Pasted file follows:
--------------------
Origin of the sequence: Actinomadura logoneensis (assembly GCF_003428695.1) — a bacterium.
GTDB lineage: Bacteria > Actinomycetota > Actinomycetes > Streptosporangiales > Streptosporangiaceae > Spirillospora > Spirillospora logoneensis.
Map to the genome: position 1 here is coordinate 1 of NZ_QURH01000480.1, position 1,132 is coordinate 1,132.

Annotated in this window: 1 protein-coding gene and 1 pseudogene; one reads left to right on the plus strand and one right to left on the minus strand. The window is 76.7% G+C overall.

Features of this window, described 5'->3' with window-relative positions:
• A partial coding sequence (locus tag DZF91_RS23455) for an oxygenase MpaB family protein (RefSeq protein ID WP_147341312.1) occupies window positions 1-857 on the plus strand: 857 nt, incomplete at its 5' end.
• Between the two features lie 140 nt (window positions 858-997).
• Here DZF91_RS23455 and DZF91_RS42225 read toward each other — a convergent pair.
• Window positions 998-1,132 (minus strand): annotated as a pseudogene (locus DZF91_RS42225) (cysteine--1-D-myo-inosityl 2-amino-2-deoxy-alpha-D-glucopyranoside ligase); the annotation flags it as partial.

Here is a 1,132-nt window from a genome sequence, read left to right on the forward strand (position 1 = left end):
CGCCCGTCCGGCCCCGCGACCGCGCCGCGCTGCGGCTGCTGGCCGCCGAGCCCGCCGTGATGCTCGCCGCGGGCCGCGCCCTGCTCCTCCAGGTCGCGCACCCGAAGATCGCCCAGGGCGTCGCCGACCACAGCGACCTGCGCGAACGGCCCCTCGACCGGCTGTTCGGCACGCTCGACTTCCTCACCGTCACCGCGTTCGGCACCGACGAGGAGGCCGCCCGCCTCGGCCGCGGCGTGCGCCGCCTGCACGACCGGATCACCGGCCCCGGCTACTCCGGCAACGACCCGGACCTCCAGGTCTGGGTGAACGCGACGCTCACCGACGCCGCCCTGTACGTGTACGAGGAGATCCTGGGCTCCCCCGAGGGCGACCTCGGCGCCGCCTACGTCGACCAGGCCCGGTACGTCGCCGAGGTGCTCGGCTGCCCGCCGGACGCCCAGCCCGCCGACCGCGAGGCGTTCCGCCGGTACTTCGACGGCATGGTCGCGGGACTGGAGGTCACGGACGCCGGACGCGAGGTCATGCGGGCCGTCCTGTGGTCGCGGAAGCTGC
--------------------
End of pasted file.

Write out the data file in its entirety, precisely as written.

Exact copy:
Origin of the sequence: Actinomadura logoneensis (assembly GCF_003428695.1) — a bacterium.
GTDB lineage: Bacteria > Actinomycetota > Actinomycetes > Streptosporangiales > Streptosporangiaceae > Spirillospora > Spirillospora logoneensis.
Map to the genome: position 1 here is coordinate 1 of NZ_QURH01000480.1, position 1,132 is coordinate 1,132.

Annotated in this window: 1 protein-coding gene and 1 pseudogene; one reads left to right on the plus strand and one right to left on the minus strand. The window is 76.7% G+C overall.

Features of this window, described 5'->3' with window-relative positions:
• A partial coding sequence (locus tag DZF91_RS23455) for an oxygenase MpaB family protein (RefSeq protein ID WP_147341312.1) occupies window positions 1-857 on the plus strand: 857 nt, incomplete at its 5' end.
• Between the two features lie 140 nt (window positions 858-997).
• Here DZF91_RS23455 and DZF91_RS42225 read toward each other — a convergent pair.
• Window positions 998-1,132 (minus strand): annotated as a pseudogene (locus DZF91_RS42225) (cysteine--1-D-myo-inosityl 2-amino-2-deoxy-alpha-D-glucopyranoside ligase); the annotation flags it as partial.

Here is a 1,132-nt window from a genome sequence, read left to right on the forward strand (position 1 = left end):
CGCCCGTCCGGCCCCGCGACCGCGCCGCGCTGCGGCTGCTGGCCGCCGAGCCCGCCGTGATGCTCGCCGCGGGCCGCGCCCTGCTCCTCCAGGTCGCGCACCCGAAGATCGCCCAGGGCGTCGCCGACCACAGCGACCTGCGCGAACGGCCCCTCGACCGGCTGTTCGGCACGCTCGACTTCCTCACCGTCACCGCGTTCGGCACCGACGAGGAGGCCGCCCGCCTCGGCCGCGGCGTGCGCCGCCTGCACGACCGGATCACCGGCCCCGGCTACTCCGGCAACGACCCGGACCTCCAGGTCTGGGTGAACGCGACGCTCACCGACGCCGCCCTGTACGTGTACGAGGAGATCCTGGGCTCCCCCGAGGGCGACCTCGGCGCCGCCTACGTCGACCAGGCCCGGTACGTCGCCGAGGTGCTCGGCTGCCCGCCGGACGCCCAGCCCGCCGACCGCGAGGCGTTCCGCCGGTACTTCGACGGCATGGTCGCGGGACTGGAGGTCACGGACGCCGGACGCGAGGTCATGCGGGCCGTCCTGTGGTCGCGGAAGCTGC